Matthew Clark, 18, did not want to see another selfie-taking twink kneeling naked on the floor in front of a mirror and exposing everything. Sure, he’d mutually followed a slew of men on Instagram simply because they had being gay in common, but Clark wasn’t interested in seeing strangers naked.
So last November, for the seventh time, Clark politely asked to be removed from a guy’s Close Friends — Instagram’s private stories. Clark even said please.
This was no recourse for the offended twink. “Oh. More than happy [to] remove you. Didn’t even mean for you to be on it, your not up to my standards hun x,” they replied.
‘Close Friends’ Is the New Pandemic Bar
Ten weeks into coronavirus quarantine, Instagram’s Close Friends stories are the digital neighborhood pub, a place to vocalize frustrations about your boss, share your pandemic drinking games and post thot pics in hopes of finding a friend to sext later.
The green circle indicating a Close Friends post is a virtual Hey, can I buy you a drink? Some users are sober and not suffering from quarantine horniness.
George, 23, from Athens, Greece, is not publicly out as gay, but that doesn’t mean Instagram guys aren’t trying to flirt with him via suggestive butt pics. One guy didn’t take George’s feedback to his underwear selfie well. “I asked to be taken off the list since I’m in a relationship, and the next thing I know, I was blocked,” George tells me.
Instagram prioritizes Close Friends stories, pushing them to the top of the queue. The more you interact, the closer to the front they go. A Close Friends removal DM is a sobering retort to what my colleague Magdalene Taylor calls the delight of being added to a user’s secret list. “It’s for the people in your life who you know won’t judge you or consider any social media content in your next performance review,” she writes.
I hate to break it to you, but some of your followers are probably judging your Close Friends content. “A girl I barely know was on there talking about her family, and I didn’t care about her business,” Courtney Bowden, 22, from Baton Rouge, Louisiana, tells me.
NSFW on Instagram
Instagram adheres to stringent censorship rules, prohibiting photos showing full nudity and sex. Nude paintings and sculptures are allowed, as well as photos of post-mastectomy scarring and women breastfeeding. Exposed nipples on people with breasts and fully nude ass pics are out.
Close Friends stories are a no man’s land, though. Anecdotally, I’ve seen friends post full nudes behind their green circles. If a friend objects and reports your ass pic, Instagram will remove the photo. That’s why there’s an unspoken no-snitching rule for nudes. If you don’t like what you see, swipe out.
Sometimes that narc is your niece. Kamil Jordan, 23, never expected to see inside her aunt’s green circle. “She posted a video (fully clothed), and it said something like, ‘How I’m sitting on faces after the quarantine,’” Jordan tells me. “I was like, ?11 Girl ?”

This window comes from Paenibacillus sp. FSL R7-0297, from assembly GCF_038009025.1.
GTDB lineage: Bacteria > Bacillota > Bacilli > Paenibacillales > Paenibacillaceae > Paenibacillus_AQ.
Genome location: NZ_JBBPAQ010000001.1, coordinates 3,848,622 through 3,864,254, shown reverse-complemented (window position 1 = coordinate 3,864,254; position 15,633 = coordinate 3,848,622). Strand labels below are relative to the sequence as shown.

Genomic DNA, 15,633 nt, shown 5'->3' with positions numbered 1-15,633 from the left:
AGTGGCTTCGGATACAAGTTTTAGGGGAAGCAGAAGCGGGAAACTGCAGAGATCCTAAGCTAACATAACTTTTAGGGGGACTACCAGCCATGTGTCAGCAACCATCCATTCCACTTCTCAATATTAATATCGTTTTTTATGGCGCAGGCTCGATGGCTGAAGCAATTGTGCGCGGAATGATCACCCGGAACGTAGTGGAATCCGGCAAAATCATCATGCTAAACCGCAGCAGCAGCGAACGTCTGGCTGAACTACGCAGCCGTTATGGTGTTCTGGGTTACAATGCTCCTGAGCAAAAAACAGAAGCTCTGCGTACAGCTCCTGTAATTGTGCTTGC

Later, while Jordan and her mom were on the phone with the face-sitting aunt, she politely asked to be removed. But her aunt laughed it off, and Jordan is still getting her auntie’s unwanted ass pics.
Other times, you’re the secret Insta thot being humbled by a family member. In March, a gay comedian and friend of mine (who asked to stay anonymous so he wouldn’t be labeled a “CF slut”) pivoted to bathroom underwear selfies. He removed all family members from his Close Friends list but forgot one thirtysomething female cousin. “I posted a mirror thirst, and [she] was like, ‘Ew, what is this?’” he tells me.
Blocking or muting the user is the most common way to avoid unwanted posts and an awkward conversation. Emilee Rietveld, 23, exchanged Instagram handles with a friend’s coworker she briefly met at an apartment party. She wasn’t down to see his private stories, though. “They posted so much that I ended up just blocking them and moving on,” she tells me.
Filtering Out Fake Friends
Close Friends lists can quickly pile up full of pals, former friends turned acquaintances and ex-partners. Not everyone should have lifelong access to your debauchery.
Bridget Jones, 21 (yes, that’s actually her name), routinely cleans out her Close Friends list. When the feature first launched, in 2018, she added over 100 followers. Much like the fictional Bridget Jones, she has since experienced her share of ended friendships. She’s whittled her list down to fewer than 30 people. “Not everyone stays an angel, and not everyone deserves to see,” she tells me.
For users lucky enough to achieve Close Friends status, when it comes time to shoot your shot, play it smart. Sometimes being too eager will leave you curbed. Samia Khan, 27, recently obliged an old university pal when he asked why he was on her Close Friends list. “When I said it’s nothing special, he got offended and blocked me ,” Khan tells me.
Better luck next time, pal.